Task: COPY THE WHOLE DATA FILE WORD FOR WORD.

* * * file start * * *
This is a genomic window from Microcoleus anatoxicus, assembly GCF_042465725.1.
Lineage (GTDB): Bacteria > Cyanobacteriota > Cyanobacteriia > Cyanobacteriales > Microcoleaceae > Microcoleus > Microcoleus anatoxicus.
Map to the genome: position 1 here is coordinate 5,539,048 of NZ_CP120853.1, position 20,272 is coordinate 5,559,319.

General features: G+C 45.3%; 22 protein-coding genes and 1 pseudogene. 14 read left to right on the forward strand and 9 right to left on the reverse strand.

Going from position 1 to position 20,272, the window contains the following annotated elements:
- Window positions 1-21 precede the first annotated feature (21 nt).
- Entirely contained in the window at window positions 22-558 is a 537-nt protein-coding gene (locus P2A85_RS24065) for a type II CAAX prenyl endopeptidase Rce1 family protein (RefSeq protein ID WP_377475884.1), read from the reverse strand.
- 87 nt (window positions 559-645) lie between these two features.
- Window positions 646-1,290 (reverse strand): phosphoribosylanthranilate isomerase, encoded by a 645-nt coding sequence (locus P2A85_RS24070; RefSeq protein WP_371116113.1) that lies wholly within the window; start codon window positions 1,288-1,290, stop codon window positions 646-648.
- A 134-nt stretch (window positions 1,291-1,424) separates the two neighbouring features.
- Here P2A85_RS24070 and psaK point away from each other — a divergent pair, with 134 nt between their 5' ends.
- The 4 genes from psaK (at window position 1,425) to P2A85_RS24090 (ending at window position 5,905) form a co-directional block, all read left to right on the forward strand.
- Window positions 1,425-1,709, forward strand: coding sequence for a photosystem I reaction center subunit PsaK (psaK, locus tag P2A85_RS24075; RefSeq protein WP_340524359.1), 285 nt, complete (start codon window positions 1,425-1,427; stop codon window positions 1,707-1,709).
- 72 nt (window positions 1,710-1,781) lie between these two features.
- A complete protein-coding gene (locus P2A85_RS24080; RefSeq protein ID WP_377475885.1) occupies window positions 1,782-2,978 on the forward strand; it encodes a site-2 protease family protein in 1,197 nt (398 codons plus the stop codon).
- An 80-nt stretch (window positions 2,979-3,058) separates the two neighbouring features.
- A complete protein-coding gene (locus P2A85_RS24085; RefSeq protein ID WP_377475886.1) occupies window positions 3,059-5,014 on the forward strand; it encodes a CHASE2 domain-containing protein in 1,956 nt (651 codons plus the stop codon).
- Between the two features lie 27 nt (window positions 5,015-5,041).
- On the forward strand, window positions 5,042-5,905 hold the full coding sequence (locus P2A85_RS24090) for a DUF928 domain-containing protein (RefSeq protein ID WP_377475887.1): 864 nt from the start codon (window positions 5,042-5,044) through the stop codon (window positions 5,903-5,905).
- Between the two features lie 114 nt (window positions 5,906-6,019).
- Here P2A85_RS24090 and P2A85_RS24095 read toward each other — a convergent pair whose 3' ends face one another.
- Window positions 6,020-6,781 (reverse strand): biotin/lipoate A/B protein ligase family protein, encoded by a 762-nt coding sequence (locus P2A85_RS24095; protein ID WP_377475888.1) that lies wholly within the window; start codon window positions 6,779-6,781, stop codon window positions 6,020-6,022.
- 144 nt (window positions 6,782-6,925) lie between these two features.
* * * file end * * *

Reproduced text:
This is a genomic window from Microcoleus anatoxicus, assembly GCF_042465725.1.
Lineage (GTDB): Bacteria > Cyanobacteriota > Cyanobacteriia > Cyanobacteriales > Microcoleaceae > Microcoleus > Microcoleus anatoxicus.
Map to the genome: position 1 here is coordinate 5,539,048 of NZ_CP120853.1, position 20,272 is coordinate 5,559,319.

General features: G+C 45.3%; 22 protein-coding genes and 1 pseudogene. 14 read left to right on the forward strand and 9 right to left on the reverse strand.

Going from position 1 to position 20,272, the window contains the following annotated elements:
- Window positions 1-21 precede the first annotated feature (21 nt).
- Entirely contained in the window at window positions 22-558 is a 537-nt protein-coding gene (locus P2A85_RS24065) for a type II CAAX prenyl endopeptidase Rce1 family protein (RefSeq protein ID WP_377475884.1), read from the reverse strand.
- 87 nt (window positions 559-645) lie between these two features.
- Window positions 646-1,290 (reverse strand): phosphoribosylanthranilate isomerase, encoded by a 645-nt coding sequence (locus P2A85_RS24070; RefSeq protein WP_371116113.1) that lies wholly within the window; start codon window positions 1,288-1,290, stop codon window positions 646-648.
- A 134-nt stretch (window positions 1,291-1,424) separates the two neighbouring features.
- Here P2A85_RS24070 and psaK point away from each other — a divergent pair, with 134 nt between their 5' ends.
- The 4 genes from psaK (at window position 1,425) to P2A85_RS24090 (ending at window position 5,905) form a co-directional block, all read left to right on the forward strand.
- Window positions 1,425-1,709, forward strand: coding sequence for a photosystem I reaction center subunit PsaK (psaK, locus tag P2A85_RS24075; RefSeq protein WP_340524359.1), 285 nt, complete (start codon window positions 1,425-1,427; stop codon window positions 1,707-1,709).
- 72 nt (window positions 1,710-1,781) lie between these two features.
- A complete protein-coding gene (locus P2A85_RS24080; RefSeq protein ID WP_377475885.1) occupies window positions 1,782-2,978 on the forward strand; it encodes a site-2 protease family protein in 1,197 nt (398 codons plus the stop codon).
- An 80-nt stretch (window positions 2,979-3,058) separates the two neighbouring features.
- A complete protein-coding gene (locus P2A85_RS24085; RefSeq protein ID WP_377475886.1) occupies window positions 3,059-5,014 on the forward strand; it encodes a CHASE2 domain-containing protein in 1,956 nt (651 codons plus the stop codon).
- Between the two features lie 27 nt (window positions 5,015-5,041).
- On the forward strand, window positions 5,042-5,905 hold the full coding sequence (locus P2A85_RS24090) for a DUF928 domain-containing protein (RefSeq protein ID WP_377475887.1): 864 nt from the start codon (window positions 5,042-5,044) through the stop codon (window positions 5,903-5,905).
- Between the two features lie 114 nt (window positions 5,906-6,019).
- Here P2A85_RS24090 and P2A85_RS24095 read toward each other — a convergent pair whose 3' ends face one another.
- Window positions 6,020-6,781 (reverse strand): biotin/lipoate A/B protein ligase family protein, encoded by a 762-nt coding sequence (locus P2A85_RS24095; protein ID WP_377475888.1) that lies wholly within the window; start codon window positions 6,779-6,781, stop codon window positions 6,020-6,022.
- 144 nt (window positions 6,782-6,925) lie between these two features.